Most antidepressants are metabolized by cytochrome P450 (CYP) 2D6, and it is well known that there may be significant interindividual variation in the capacity to metabolize xenobiotics. About 7 to 10% of whites are poor metabolisers (PM), and, on the contrary, about 5% are ultrarapid metabolizers (UM), inducing very different rates in the transformation of antidepressants extensively metabolized by CYP 2D6. CYP 2D6 polymorphism can be a potential risk factor for the development of side effects or a reason for the poor efficacy of the treatment. Various probe drugs may be used for phenotyping CYP 2D6, but genotyping is now available using leukocyte DNA and is independent of concomitant drug use. In this study, we used PCR-based methods for the identification of CYP 2D6 genotypes in 49 patients receiving standard doses of fluoxetine or paroxetine and found that plasma concentration of the antidepressant drugs was significantly correlated with genetic status. In one patient who displayed CYP 2D6 gene duplication (UM), paroxetine plasma concentration was extremely low. In PM fluoxetine-treated patients, drug plasma concentration was significantly higher than that seen in extensive metabolizers.
The cytochrome P450 (CYP) enzyme debrisoquine 4-hydroxylase, known as CYP 2D6, is involved in the oxidative metabolism of many different classes of commonly used drugs, including antidepressants. 1 The enzyme is highly genetically polymorphic, which results in metabolic capacity ranges between individuals from extremely slow to ultrafast. 1,2 About 7 to 10% of whites are poor metabolizers (PM), and such patients might develop adverse drug reactions when treated with standard doses of drug. 3 The majority of defective allelic variants of the CYP 2D6 gene that can give rise to the PM phenotype have now been identified. 1,2 By screening for all these null alleles, CYP 2D6 deficiency may be detectable with close to 100% accuracy. 4 In contrast, ultrarapid metabolizers (UM), with multiple CYP 2D6 genes, might require high doses of drugs for optimal therapy. 3 For ultrarapid metabolizers, treatment with standard recommended doses may produce lower steady-state plasma drug concentrations compared with the general population, leading to a nonresponder classification for the tested drug or to a noncompliance diagnosis if drug monitoring is performed. Both nonresponder classification and noncompliance accusation could be detrimental to a patient's course of therapy.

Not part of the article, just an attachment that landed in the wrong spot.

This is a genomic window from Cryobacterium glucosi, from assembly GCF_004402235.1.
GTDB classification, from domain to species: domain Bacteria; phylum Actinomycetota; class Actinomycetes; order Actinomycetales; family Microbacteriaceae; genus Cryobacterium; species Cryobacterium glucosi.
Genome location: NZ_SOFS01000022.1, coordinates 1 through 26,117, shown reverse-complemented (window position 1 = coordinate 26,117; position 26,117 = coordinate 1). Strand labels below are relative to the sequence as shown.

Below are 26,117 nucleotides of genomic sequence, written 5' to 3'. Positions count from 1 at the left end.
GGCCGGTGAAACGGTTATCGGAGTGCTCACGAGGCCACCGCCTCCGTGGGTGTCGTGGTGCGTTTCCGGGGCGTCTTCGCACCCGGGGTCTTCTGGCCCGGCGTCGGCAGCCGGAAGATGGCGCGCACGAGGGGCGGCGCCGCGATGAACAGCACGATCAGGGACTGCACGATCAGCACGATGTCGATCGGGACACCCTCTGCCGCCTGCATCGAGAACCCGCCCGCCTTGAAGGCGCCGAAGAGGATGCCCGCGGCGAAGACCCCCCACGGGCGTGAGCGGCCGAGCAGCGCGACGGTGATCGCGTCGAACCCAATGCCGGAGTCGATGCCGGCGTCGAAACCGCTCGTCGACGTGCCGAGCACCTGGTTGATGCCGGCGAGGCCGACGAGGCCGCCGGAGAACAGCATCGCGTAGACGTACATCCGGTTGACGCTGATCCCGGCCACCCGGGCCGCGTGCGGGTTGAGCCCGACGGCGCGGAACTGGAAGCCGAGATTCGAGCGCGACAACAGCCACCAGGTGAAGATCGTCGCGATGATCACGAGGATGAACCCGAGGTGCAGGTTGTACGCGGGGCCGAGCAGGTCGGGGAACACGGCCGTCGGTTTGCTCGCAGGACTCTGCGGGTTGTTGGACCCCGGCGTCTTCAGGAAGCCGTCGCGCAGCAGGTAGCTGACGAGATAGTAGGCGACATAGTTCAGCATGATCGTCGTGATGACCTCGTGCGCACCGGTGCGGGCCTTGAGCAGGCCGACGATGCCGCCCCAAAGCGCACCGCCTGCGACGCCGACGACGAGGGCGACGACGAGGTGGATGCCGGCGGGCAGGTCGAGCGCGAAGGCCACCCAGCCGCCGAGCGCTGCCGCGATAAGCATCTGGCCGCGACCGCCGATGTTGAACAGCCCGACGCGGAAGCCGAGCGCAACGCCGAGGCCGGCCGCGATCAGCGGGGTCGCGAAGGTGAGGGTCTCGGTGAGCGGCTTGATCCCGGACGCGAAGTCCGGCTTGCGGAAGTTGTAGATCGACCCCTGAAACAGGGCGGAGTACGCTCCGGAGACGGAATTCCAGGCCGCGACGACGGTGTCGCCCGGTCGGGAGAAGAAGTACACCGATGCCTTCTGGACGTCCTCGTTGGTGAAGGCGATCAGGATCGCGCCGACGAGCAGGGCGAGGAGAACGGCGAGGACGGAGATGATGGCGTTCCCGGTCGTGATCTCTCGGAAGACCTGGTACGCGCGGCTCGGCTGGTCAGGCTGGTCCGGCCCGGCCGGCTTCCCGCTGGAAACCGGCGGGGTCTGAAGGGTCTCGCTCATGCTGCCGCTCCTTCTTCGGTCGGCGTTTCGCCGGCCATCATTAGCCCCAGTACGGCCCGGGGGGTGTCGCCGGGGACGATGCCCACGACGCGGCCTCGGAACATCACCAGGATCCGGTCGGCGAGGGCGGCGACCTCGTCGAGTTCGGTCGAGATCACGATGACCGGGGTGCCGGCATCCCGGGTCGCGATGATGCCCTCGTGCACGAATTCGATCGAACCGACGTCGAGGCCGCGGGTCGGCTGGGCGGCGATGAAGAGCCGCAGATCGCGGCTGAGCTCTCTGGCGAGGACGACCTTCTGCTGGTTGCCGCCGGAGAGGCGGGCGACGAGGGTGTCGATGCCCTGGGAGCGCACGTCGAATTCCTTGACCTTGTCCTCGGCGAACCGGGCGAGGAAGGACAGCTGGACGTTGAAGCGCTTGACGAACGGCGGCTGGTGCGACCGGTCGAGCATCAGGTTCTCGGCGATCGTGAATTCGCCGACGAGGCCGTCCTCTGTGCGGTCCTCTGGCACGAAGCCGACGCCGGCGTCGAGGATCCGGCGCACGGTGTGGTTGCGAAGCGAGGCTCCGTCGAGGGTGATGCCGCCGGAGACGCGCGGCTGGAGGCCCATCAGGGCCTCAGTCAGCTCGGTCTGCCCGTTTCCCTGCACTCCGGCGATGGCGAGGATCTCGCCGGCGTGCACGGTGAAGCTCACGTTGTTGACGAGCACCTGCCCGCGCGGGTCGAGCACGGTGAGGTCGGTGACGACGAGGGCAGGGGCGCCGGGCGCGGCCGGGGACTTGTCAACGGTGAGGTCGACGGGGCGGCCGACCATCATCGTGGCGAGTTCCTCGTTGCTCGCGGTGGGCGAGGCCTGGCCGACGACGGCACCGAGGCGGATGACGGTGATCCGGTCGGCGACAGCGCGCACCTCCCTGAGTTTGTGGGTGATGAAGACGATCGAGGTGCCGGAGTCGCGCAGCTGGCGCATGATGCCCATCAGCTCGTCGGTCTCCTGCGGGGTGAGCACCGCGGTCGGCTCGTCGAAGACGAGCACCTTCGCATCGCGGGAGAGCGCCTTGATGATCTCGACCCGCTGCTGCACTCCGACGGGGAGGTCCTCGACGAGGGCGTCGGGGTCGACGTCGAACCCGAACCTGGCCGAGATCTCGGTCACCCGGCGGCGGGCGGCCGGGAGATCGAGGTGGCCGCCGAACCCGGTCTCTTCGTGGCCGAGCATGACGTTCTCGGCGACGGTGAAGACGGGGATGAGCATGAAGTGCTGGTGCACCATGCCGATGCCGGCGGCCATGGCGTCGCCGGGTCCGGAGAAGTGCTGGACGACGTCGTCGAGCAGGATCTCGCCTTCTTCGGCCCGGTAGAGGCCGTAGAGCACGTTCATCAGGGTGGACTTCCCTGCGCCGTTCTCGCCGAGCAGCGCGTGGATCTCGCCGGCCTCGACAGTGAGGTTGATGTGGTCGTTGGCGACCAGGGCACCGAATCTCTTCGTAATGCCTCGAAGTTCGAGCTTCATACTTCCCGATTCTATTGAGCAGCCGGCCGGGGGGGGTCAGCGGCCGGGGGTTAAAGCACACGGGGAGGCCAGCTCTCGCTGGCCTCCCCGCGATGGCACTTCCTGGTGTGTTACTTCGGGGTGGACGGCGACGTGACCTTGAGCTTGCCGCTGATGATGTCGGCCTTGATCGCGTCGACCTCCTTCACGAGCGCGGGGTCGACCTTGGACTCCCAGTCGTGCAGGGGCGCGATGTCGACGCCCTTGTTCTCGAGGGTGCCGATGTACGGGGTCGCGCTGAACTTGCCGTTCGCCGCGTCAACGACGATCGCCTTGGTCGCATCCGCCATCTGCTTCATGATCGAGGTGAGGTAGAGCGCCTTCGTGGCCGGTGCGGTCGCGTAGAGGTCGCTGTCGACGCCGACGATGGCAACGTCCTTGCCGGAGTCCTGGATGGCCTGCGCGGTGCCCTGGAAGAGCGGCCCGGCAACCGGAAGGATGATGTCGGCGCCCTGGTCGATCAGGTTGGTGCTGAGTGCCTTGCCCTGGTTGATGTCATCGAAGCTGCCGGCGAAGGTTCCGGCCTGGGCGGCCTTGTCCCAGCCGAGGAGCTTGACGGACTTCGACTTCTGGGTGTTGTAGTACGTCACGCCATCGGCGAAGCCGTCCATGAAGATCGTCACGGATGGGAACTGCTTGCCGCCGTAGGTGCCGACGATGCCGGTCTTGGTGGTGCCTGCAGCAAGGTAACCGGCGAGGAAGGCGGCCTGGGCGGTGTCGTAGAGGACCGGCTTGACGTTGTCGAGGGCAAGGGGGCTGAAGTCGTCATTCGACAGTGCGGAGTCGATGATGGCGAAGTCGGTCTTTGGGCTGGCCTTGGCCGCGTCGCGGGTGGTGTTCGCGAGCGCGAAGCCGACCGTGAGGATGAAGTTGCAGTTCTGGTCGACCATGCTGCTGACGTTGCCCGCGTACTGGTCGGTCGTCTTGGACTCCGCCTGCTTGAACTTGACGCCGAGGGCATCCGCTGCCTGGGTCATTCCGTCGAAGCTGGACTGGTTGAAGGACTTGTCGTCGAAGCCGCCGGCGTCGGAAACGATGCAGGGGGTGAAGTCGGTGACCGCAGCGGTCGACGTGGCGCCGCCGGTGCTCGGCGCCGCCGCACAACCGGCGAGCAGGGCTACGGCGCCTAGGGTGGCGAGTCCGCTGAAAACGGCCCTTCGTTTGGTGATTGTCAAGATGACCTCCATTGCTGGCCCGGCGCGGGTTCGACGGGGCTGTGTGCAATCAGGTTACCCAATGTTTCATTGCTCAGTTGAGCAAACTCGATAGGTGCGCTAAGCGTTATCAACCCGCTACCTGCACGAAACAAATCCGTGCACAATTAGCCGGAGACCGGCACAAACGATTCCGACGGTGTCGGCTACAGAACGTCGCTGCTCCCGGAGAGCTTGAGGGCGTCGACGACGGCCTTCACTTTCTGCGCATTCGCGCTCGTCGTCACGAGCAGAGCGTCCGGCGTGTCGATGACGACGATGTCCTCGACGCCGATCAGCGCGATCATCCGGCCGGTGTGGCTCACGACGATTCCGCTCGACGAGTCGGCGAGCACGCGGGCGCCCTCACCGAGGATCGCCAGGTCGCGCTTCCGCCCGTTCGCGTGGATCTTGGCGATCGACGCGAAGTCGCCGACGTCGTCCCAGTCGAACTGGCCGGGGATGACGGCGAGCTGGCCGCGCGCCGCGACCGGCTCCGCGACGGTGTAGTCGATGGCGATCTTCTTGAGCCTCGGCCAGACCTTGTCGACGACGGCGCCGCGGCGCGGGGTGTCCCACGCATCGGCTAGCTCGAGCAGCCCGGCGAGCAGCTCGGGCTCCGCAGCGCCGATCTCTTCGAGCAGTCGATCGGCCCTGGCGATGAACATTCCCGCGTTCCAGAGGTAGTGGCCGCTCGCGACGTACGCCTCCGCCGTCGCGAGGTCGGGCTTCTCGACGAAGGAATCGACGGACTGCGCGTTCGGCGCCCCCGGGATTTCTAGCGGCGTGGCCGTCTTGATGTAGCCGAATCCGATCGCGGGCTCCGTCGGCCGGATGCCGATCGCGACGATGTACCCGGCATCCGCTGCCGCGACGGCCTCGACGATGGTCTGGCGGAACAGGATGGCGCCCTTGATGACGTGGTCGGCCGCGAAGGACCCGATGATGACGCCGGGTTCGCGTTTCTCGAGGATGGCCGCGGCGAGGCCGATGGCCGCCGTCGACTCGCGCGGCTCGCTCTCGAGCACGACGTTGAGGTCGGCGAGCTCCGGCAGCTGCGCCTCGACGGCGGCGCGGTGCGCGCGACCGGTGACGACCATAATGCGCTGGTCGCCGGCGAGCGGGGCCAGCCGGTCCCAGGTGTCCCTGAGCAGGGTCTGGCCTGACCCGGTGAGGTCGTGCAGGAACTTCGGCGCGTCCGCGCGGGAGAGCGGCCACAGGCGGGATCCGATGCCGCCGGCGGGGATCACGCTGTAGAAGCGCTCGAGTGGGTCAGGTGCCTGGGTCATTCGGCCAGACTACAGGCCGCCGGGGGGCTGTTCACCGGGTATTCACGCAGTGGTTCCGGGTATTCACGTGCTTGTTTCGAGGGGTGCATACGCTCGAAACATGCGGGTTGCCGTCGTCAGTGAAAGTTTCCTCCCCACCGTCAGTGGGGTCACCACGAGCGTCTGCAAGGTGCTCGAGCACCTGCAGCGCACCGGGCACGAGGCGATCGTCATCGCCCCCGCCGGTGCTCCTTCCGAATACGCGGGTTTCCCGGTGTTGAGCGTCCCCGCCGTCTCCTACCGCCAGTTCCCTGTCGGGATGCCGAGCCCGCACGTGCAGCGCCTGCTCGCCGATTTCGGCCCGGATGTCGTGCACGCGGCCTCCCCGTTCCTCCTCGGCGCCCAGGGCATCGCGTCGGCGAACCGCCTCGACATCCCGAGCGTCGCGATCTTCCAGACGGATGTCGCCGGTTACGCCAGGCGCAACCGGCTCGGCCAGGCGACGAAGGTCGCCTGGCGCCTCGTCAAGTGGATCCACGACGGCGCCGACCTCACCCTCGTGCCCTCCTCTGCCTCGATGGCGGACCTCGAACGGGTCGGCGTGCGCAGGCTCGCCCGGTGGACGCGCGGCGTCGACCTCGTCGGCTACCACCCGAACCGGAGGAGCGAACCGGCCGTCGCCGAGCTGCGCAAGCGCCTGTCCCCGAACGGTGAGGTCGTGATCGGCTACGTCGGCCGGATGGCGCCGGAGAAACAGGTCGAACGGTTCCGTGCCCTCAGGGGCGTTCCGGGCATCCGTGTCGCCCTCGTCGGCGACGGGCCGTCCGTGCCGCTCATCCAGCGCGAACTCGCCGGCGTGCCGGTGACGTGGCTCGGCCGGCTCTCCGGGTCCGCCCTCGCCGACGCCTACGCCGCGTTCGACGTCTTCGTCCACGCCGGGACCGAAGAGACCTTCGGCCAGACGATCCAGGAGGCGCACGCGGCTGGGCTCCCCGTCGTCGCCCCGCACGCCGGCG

Because relatively simple PCR-based methods are now available for genotyping CYP 2D6, recent studies were conducted to elucidate the well-known variability of response to antidepressant therapy. 5,6 In the present study, 49 patients treated with fluoxetine or paroxetine—both drugs extensively metabolized by CYP 2D6—were genotyped, and plasma drug concentrations were determined at steady state.
From the Clinical Toxicology Laboratory (Dr Charlier and Mr Plomteux) and Psychiatric Unit (Mr Pinto and Mr Ansseau), University Hospital, CHU Sart Tilman, B-4000 Liège, Belgium, and †Toxicology Laboratory (Dr Broly and Mr Lhermitte, Hôpital Calmette, CHRU Lille, 59045 Lille Cedex, France
Received for publication January 1, 2003; accepted May 14, 2003.
Reprints: C. Charlier, Laboratoire de Toxicologie clinique Tour II, CHU Sart Tilman, 4000 Liège, Belgium. E-mail C.CHARLIER@chu.ulg.ac.be